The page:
NoSQL Tutorial by Giuseppe Paterno presents a good, long introduction to this open-source database for small- to medium-sized tables. NoSQL is a database system that was designed to get the most from a UNIX system, using commands that combine various standard tools.
Interfacing Relational Databases to the Web by Will Benton offers the instructions for building a database-backed web site using Apache, the PHP3 module and the PostgreSQL relational database. Information on installing the tools, setting up PostgreSQL, PHP3 basics, database connectivity and design considerations is included. A simple guest book program is used as an example.
The ACEDB Database System by Joe Nasal describes how to make easy work of local area network management using Linux and the object-oriented database, ACEDB. The article covers not only the ACEDB basics, but also gives information on Arpwatch, a program that collects network data, and AcePerl, the Perl interface to ACEDB.
How to Install and Configure Oracle by Greg Flannery gives a step-by-step walkthrough of the Oracle installation program, including all the nitty-gritty details. If you want to use Oracle on Linux, this article will show you the way.
Linux in Education: Buy One, Get One Free by R. Scott Gray, Luke Pargiter and Phil Pfeiffer tells us how the Computer Science Department at East Tennessee State University configured Linux as a dual-purpose user environment. The two needs were general classroom use and experimental laboratory use. This article explains how they set up the network to allow the students to experiment with the system source code without interfering with others.
Mastering Linux is reviewed by Bob van der Poel. This very large book was written by Arman Danesh and published by SYBEX Inc. Read the review to find out what it covers and if it is a book you need.
Linux in the Tropics by Rodrigo Bernardo Pimentel gives us the scoop on Linux user groups in Brazil—what they are accomplishing and how they are growing in popularity. See the web page for the National Group they have set up at http://www.linuxsp.org.br/.
Linux Conviguration & Installation, Edition 4 by Bob van der Poel is a book review of the latest edition of this classic book. Do you need a new copy? Read the review to find out.
Amdahl Corporation (http://www.amdahl.com/) announced it will provide full enterprise-class support for the Linux operating system on the Intel architecture-based Fujitsu teamservers. This support includes factory installation of the Linux operating system on Fujitsu single and dual Pentium III processor model teamservers, and professional services for setup and customization of Linux and associated open-source products such as the Apache web server.
Rogue Wave Software (http://www.roguewave.com/), a provider of software for creating enterprise systems with object-oriented component technology, announced support of the Linux platform. The company will start by shipping versions of NobleNet RPC, Tools.h++, DBTools.h++, Standard C++ Library and Money.h++.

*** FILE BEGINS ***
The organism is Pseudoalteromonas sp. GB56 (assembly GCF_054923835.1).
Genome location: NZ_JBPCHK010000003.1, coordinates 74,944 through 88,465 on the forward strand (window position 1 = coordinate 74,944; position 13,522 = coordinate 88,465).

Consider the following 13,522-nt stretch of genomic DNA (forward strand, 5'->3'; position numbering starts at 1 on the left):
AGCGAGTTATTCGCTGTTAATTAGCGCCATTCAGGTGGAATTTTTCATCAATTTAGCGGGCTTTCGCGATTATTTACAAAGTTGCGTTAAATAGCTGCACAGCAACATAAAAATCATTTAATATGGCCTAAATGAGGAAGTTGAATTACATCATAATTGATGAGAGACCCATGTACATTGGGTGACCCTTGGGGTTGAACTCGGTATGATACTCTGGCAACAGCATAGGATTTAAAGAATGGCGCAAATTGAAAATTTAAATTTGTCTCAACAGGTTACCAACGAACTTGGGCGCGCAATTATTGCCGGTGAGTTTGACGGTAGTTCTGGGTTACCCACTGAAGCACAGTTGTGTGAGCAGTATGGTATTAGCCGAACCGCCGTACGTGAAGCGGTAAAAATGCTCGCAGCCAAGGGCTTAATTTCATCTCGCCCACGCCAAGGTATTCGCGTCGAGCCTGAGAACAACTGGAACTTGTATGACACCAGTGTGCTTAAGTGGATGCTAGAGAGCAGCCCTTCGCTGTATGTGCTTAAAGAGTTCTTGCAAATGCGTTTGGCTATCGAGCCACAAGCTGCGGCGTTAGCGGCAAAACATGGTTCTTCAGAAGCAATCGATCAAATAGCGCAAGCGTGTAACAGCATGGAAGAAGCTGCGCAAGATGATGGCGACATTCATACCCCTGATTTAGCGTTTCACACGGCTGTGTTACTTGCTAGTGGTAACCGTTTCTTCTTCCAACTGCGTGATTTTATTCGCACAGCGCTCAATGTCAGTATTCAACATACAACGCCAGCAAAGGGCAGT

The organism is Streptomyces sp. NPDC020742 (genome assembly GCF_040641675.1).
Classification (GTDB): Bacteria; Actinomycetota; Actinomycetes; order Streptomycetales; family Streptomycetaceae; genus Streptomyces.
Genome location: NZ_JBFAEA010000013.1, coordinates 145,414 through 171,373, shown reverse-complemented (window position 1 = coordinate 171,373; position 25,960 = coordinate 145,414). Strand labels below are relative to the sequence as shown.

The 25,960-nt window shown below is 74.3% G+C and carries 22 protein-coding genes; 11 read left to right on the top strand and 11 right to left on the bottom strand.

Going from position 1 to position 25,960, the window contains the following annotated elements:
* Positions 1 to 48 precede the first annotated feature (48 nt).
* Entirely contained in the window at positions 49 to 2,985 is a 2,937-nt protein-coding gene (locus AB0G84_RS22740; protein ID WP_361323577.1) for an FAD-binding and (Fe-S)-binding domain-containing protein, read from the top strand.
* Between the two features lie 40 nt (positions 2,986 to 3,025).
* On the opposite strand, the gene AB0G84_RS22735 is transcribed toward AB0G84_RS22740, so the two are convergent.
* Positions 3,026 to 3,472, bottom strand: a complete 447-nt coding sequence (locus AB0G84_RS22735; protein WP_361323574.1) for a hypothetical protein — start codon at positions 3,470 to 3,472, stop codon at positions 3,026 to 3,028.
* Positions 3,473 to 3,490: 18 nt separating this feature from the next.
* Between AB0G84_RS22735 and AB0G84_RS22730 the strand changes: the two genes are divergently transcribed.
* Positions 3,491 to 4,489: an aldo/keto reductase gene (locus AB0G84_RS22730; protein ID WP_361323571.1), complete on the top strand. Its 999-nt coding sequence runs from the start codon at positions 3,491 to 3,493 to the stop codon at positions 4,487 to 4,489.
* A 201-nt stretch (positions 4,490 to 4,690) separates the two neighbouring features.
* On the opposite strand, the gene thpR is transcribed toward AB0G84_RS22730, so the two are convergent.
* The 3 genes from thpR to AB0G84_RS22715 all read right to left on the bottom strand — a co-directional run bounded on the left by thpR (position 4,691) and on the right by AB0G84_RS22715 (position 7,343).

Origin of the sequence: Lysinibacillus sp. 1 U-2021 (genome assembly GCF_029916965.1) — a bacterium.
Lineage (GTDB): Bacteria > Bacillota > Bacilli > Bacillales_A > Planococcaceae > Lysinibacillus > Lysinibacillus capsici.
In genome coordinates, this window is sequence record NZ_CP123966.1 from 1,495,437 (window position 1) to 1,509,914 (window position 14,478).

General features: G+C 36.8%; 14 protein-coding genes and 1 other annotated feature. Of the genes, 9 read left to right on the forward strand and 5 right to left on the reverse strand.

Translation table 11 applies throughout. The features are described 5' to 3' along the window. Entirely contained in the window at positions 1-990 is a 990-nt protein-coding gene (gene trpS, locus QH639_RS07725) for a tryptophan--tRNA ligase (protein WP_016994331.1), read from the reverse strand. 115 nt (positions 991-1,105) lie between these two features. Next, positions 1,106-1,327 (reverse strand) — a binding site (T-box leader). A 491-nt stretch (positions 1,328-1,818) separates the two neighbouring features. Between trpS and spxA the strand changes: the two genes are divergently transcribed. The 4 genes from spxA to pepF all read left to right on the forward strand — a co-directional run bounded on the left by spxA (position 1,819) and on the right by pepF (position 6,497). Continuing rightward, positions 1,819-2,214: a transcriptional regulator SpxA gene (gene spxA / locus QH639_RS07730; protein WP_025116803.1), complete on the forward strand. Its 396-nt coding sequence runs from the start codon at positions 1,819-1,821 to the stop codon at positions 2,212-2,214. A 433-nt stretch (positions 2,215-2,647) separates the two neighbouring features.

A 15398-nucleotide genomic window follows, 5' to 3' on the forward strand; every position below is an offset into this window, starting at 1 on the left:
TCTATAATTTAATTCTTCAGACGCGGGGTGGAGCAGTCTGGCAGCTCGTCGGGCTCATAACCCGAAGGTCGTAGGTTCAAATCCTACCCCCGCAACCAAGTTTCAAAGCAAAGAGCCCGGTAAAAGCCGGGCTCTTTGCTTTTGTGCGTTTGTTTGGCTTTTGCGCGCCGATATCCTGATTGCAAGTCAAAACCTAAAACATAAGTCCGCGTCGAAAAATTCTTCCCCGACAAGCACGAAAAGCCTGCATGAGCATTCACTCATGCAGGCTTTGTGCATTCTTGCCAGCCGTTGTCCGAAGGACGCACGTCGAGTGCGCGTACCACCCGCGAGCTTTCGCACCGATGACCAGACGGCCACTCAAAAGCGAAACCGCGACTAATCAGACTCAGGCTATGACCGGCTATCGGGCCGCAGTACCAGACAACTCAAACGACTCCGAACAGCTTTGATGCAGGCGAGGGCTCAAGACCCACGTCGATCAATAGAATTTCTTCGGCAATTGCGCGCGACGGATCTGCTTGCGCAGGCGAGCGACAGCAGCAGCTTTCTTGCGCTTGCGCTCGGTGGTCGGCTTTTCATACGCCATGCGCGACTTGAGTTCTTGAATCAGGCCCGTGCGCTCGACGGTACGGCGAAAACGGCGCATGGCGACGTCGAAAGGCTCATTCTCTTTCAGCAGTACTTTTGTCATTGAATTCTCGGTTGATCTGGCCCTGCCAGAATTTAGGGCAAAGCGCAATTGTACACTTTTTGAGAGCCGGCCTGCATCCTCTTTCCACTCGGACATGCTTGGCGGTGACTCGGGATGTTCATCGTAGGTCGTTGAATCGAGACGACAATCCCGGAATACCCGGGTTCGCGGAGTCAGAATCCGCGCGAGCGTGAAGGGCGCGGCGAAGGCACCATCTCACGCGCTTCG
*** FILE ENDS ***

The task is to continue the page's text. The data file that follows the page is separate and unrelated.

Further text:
Debian (http://www.debian.org/) has, as the result of a GIMP Logo contest (http://contest.gimp.org/), chosen a new logo. The logo was selected by a vote of the Debian developers. The winning entry was submitted by Raul M. Silva of onShore, Inc. and can be seen on the main Debian web pages. Licenses and conditions for use can be found at http://www.debian.org/logos/.
Hummingbird Communications Ltd. (http://www.hummingbird.com/), an enterprise software company, announced it has entered into a co-marketing and strategic development alliance with Caldera Systems, Inc. (http://www.caldera.com/), a provider of Linux-based business solutions. The new relationship will give Caldera's Linux users access to all of Hummingbird's desktop client connectivity products including Exceed, HostExplorer, NFS Maestro Server, NFS Maestro Client, NFS Maestro Gateway and NFS Maestro Solo.
Terra Soft Solutions (http://www.blacklablinux.com/) announced the formation of a reseller relationship with MacMall (http://www.macmall.com/) for the purpose of selling Yellow Dog Linux software (http://www.yellowdog.com/). The MacMall catalog has a circulation of up to two million, reaching end users, small to medium businesses, government and education markets.
Deja.com is the new name for DejaNews. This site is a consumer information exchange, providing consumers with the opportunity to consult the opinions and experiences of other consumers regarding specific products and services. Deja.com rebuilt their site using TowerJ from Tower Technology (http://www.towerj.com/). According to independent industry benchmarks, TowerJ on Linux/Intel is the performance-leading Java deployment platform (see http://www.volano.com/report.html).
Network Concierge (http://www.nc4u.com/) and Motorola Computer Group (http://www.mcg.mot.com/) announced a partnership to deliver networking solutions. Powered by Network Concierge software, the SLX series offers Motorola OEM customers reliability and service. The SLX network appliances require no operating system, networking or server expertise and can be deployed in less than 15 minutes.